Too hot v. not: The rest of the story
Posted on 12/22/2010 at 09:50 AM by The Newsroom
Since we discussed Lewis v. Heartland Inns of America, L.L.C., et al. No. 083860 (8th Circuit, January 21, 2010) in some detail in a previous blog post and at our Employment Law Client Seminar in October, we want to give you the rest of the story. Brenna Lewis sued Heartland Inn, claiming discrimination based on sexual stereotypes and also claiming retaliation. Lewis, who had an Ellen Degeneres kind of look, was replaced by a woman who dressed more femininely and had a Midwestern girl look. She was fired after she complained about the comments, among other things. The district court had granted summary judgment in favor of Heartland Inn, but the Eighth Circuit Court of Appeals reversed and remanded the case to the district court to proceed to trial. In its Order, the court reasoned:
an employer who discriminates against women because . . . they do not wear dresses or makeup, is engaging in sex discrimination because the discrimination would not occur but for the victims sex.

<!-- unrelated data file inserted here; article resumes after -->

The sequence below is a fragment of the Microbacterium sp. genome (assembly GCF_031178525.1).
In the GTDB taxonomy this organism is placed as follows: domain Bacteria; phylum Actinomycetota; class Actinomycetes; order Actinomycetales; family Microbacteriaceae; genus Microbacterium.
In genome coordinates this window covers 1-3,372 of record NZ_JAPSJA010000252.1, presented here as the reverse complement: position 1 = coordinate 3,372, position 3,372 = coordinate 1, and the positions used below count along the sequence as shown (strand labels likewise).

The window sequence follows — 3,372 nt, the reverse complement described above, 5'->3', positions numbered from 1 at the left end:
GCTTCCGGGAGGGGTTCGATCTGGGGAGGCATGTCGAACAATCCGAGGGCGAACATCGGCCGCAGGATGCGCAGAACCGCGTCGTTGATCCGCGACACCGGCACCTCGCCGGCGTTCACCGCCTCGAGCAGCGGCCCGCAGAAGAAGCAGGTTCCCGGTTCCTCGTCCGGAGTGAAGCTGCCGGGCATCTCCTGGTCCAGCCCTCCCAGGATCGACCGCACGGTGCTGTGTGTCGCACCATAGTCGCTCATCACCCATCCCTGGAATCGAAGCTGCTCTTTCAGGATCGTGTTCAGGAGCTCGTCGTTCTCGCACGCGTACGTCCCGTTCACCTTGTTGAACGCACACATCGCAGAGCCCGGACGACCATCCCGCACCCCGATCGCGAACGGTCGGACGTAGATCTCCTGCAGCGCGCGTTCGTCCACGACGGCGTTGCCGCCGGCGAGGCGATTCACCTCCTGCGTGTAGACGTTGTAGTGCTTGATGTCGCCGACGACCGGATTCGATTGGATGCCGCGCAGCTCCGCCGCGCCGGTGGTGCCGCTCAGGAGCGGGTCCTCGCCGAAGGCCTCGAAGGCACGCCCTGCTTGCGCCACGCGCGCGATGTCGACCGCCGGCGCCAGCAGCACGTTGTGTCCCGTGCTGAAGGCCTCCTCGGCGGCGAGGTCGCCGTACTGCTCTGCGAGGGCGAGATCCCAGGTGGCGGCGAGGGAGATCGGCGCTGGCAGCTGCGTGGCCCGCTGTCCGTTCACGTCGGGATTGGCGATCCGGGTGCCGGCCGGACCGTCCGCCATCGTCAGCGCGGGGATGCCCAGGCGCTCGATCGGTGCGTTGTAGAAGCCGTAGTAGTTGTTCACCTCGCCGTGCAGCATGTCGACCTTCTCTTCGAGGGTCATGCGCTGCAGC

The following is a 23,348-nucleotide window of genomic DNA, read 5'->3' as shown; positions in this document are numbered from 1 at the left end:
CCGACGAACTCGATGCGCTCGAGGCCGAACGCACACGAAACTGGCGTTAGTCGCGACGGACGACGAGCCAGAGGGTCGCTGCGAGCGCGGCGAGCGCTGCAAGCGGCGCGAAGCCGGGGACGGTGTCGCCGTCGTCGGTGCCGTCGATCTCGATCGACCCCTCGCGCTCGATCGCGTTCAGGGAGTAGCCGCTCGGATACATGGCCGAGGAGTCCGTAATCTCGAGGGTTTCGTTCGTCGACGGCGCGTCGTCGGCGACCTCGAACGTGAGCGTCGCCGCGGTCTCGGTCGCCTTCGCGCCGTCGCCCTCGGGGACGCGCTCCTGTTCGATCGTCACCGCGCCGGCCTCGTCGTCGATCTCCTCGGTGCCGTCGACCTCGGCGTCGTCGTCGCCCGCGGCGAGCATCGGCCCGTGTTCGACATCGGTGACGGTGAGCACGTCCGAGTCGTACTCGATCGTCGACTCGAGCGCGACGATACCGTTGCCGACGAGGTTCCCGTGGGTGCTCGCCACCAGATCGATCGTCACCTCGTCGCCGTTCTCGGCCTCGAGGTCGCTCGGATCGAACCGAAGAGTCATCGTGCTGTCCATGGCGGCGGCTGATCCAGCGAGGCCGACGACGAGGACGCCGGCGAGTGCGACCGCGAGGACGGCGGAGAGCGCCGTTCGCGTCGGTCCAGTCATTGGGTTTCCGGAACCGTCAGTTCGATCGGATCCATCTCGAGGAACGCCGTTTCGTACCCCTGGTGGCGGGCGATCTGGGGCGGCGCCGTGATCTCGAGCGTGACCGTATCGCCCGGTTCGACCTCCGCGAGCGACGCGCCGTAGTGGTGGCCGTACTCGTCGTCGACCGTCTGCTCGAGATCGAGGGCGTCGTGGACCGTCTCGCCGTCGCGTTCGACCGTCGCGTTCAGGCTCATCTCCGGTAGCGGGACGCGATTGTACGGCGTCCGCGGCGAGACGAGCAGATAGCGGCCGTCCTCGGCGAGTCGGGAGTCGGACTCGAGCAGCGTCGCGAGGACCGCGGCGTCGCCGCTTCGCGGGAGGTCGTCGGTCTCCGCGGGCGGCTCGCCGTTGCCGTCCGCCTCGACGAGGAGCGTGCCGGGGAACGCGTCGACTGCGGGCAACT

Trial was held in federal court for five days in November in the Southern District of Iowa (Des Moines). The jury rejected Lewiss claim of sex stereotyping, but found in favor of Lewis on her retaliation claim, awarding $1,800 in lost wages, $19,000 in emotional distress, and $30,000 in punitive damages. Plaintiff is also entitled to an award of attorney fees and costs, and has requested the court award $136,000 in attorney fees and $13,350 in costs. The judge has not yet ruled on the motion. The outcome of this case exemplifies what we have told Iowa employers repeatedly: even if the underlying claim is without merit, there is great risk of a retaliation claim succeeding if employee complaints of discrimination or harassment are not handled properly. To avoid retaliation claims, Iowa employers are encouraged to contact their employment law attorneys when responding to workplace complaints of discrimination or harassment.
The material in this blog is not intended, nor should it be construed or relied upon, as legal advice. Please consult with an attorney if specific legal information is needed.
Categories: Employment & Labor Law
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